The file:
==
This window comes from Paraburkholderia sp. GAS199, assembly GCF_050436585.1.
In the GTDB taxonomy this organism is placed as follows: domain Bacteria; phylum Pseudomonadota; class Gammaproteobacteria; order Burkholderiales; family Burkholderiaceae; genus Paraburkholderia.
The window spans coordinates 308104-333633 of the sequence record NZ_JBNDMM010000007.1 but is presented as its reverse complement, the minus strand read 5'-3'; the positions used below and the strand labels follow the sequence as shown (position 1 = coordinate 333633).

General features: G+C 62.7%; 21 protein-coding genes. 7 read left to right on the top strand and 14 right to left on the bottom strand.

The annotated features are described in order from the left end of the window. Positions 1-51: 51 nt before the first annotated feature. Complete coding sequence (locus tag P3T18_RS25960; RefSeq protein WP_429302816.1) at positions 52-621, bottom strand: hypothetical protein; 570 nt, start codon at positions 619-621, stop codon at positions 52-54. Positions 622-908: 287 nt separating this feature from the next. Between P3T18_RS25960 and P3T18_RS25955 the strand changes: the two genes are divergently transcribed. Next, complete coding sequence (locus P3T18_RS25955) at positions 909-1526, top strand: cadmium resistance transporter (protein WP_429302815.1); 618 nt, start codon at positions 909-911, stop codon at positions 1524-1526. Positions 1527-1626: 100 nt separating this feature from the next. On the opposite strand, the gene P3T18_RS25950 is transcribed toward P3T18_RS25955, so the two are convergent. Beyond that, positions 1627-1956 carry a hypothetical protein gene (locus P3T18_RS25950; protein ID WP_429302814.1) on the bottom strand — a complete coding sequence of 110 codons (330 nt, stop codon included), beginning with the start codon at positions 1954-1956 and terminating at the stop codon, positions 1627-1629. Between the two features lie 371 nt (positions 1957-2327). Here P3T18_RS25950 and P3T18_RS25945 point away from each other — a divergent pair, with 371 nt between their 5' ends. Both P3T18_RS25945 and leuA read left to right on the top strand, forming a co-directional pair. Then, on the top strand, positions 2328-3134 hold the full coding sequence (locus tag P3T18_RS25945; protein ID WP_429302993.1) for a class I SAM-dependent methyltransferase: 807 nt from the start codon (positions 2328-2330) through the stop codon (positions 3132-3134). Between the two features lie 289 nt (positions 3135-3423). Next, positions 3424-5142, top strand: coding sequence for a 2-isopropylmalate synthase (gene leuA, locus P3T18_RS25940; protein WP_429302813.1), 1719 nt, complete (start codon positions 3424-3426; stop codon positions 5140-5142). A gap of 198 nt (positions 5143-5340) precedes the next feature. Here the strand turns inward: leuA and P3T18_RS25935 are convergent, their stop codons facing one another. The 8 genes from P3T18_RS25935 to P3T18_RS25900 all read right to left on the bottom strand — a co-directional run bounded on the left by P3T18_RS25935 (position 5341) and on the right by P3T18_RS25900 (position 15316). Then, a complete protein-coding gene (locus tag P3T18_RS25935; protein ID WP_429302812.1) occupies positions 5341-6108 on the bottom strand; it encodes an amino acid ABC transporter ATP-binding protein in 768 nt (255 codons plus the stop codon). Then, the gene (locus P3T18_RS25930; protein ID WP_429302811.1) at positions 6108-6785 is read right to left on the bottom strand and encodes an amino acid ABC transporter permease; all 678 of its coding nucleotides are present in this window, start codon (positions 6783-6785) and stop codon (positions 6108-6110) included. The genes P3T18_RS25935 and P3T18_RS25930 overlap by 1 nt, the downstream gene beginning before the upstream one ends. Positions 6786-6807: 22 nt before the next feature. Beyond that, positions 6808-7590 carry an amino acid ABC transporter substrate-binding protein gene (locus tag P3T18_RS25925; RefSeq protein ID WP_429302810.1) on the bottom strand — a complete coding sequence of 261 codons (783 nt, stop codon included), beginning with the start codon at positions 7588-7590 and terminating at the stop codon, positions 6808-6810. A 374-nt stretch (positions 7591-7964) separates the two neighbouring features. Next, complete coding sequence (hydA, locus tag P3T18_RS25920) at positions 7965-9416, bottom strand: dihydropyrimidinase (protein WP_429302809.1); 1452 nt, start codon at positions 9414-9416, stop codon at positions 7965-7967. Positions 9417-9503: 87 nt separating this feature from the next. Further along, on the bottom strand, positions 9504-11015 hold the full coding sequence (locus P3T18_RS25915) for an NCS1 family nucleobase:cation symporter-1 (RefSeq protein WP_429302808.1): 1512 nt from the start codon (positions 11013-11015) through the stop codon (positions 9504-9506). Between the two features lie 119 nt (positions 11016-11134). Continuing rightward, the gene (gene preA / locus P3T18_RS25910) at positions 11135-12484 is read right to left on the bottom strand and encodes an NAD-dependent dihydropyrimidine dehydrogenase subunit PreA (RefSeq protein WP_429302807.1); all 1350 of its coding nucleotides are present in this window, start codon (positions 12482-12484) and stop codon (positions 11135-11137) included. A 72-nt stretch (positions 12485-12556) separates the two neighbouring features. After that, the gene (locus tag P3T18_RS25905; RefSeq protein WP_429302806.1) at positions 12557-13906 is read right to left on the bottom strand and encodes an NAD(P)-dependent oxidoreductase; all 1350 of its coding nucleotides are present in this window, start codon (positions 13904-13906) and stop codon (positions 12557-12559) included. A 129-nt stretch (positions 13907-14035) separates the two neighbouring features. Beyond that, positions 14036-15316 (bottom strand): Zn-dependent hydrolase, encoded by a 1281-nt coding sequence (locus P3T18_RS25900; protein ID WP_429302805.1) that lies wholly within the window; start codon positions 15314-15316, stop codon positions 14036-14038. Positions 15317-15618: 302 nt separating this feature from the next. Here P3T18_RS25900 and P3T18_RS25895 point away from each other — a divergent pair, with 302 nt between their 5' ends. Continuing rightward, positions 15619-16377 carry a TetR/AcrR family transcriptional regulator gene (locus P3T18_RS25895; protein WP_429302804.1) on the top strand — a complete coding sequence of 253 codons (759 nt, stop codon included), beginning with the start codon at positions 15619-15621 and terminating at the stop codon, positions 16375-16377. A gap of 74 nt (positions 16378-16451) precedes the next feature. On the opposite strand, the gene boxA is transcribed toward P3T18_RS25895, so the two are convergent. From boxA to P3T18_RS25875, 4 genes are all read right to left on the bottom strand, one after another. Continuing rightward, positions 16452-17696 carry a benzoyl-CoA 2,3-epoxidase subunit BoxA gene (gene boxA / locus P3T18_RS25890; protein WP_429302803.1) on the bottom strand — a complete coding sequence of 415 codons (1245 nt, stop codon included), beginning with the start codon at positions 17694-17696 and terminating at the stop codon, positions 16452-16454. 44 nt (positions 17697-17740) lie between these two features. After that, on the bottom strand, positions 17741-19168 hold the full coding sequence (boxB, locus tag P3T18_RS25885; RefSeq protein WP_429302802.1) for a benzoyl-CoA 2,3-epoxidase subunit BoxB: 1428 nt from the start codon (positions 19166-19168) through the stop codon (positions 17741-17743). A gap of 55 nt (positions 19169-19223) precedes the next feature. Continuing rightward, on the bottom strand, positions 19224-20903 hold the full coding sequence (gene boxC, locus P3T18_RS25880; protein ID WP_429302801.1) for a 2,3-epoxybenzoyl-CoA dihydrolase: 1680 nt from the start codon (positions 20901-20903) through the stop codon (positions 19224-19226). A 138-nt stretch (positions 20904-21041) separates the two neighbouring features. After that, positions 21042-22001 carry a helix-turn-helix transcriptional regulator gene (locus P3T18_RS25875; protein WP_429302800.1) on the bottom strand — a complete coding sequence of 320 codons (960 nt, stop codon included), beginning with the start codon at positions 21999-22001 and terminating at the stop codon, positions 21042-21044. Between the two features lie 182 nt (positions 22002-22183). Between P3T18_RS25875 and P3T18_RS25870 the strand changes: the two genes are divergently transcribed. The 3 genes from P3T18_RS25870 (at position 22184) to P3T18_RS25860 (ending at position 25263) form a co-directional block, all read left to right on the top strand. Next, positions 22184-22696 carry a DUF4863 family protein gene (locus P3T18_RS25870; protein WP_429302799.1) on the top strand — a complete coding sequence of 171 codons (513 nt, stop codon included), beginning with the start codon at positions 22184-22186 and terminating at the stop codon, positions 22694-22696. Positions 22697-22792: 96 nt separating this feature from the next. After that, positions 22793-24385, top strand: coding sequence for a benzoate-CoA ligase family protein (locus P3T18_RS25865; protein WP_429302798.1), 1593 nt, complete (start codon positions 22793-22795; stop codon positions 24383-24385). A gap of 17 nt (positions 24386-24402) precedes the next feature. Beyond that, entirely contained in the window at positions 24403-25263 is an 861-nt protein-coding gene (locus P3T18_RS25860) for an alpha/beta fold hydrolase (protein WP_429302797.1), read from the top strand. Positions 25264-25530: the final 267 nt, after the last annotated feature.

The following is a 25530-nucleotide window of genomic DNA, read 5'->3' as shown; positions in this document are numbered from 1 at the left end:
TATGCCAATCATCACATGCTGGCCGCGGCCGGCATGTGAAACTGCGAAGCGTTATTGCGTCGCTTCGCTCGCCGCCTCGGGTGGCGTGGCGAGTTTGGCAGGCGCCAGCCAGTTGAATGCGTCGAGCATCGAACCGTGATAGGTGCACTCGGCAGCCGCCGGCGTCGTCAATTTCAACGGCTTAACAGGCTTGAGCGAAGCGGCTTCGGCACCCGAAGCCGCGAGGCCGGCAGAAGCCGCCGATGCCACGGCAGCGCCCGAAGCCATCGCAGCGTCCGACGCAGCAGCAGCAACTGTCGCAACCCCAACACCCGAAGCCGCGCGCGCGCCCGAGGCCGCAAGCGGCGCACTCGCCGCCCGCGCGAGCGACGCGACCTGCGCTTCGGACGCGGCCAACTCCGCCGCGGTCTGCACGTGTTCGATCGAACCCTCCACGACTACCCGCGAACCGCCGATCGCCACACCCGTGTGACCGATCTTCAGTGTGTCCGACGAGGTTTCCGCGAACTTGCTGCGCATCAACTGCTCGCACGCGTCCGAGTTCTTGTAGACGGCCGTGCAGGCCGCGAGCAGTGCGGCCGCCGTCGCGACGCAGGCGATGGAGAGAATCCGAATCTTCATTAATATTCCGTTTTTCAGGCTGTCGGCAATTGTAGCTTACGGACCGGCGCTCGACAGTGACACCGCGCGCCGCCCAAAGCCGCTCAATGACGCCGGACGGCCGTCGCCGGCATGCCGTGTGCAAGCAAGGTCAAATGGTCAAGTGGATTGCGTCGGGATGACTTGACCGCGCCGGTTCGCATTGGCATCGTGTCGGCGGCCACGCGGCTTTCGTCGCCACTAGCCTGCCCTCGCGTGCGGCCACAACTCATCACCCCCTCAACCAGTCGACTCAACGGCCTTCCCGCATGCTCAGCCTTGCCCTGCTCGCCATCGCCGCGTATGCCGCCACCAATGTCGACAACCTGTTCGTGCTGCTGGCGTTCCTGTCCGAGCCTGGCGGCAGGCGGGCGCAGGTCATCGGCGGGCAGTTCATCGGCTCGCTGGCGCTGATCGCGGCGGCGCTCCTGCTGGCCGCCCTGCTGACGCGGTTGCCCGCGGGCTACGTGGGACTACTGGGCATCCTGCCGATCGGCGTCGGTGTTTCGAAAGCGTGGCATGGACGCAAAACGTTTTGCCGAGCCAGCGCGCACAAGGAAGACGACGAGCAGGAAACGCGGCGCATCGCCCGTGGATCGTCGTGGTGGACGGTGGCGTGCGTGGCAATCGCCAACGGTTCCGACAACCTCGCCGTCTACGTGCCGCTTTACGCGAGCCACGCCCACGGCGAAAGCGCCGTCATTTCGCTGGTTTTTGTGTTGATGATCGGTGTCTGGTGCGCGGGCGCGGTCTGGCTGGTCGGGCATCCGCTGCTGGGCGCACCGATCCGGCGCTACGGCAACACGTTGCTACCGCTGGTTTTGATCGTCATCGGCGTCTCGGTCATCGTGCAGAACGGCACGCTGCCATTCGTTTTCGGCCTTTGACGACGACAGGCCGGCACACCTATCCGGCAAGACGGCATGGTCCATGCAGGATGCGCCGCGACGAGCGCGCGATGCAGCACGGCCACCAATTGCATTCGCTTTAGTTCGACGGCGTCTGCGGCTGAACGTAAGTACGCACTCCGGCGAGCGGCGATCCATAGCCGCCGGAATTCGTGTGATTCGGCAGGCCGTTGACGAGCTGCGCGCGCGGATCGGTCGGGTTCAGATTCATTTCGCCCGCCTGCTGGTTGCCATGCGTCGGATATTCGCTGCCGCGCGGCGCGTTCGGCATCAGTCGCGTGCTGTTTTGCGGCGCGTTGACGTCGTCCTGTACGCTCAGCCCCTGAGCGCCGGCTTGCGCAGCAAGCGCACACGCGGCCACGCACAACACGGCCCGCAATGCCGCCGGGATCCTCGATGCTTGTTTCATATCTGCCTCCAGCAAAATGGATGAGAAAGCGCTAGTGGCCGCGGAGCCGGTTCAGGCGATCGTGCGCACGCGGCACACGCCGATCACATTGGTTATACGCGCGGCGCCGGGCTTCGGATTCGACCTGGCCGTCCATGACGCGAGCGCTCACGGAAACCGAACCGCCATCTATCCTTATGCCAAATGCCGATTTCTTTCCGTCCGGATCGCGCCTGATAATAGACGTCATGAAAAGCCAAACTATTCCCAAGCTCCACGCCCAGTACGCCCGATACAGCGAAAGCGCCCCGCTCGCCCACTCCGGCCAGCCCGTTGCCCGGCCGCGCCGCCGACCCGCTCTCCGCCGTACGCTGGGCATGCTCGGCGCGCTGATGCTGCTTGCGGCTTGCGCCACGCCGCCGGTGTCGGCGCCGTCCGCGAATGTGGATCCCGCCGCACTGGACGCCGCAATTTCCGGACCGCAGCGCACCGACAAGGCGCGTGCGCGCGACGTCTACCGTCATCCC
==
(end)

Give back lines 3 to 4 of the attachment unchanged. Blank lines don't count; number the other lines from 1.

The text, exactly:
The window spans coordinates 308104-333633 of the sequence record NZ_JBNDMM010000007.1 but is presented as its reverse complement, the minus strand read 5'-3'; the positions used below and the strand labels follow the sequence as shown (position 1 = coordinate 333633).

General features: G+C 62.7%; 21 protein-coding genes. 7 read left to right on the top strand and 14 right to left on the bottom strand.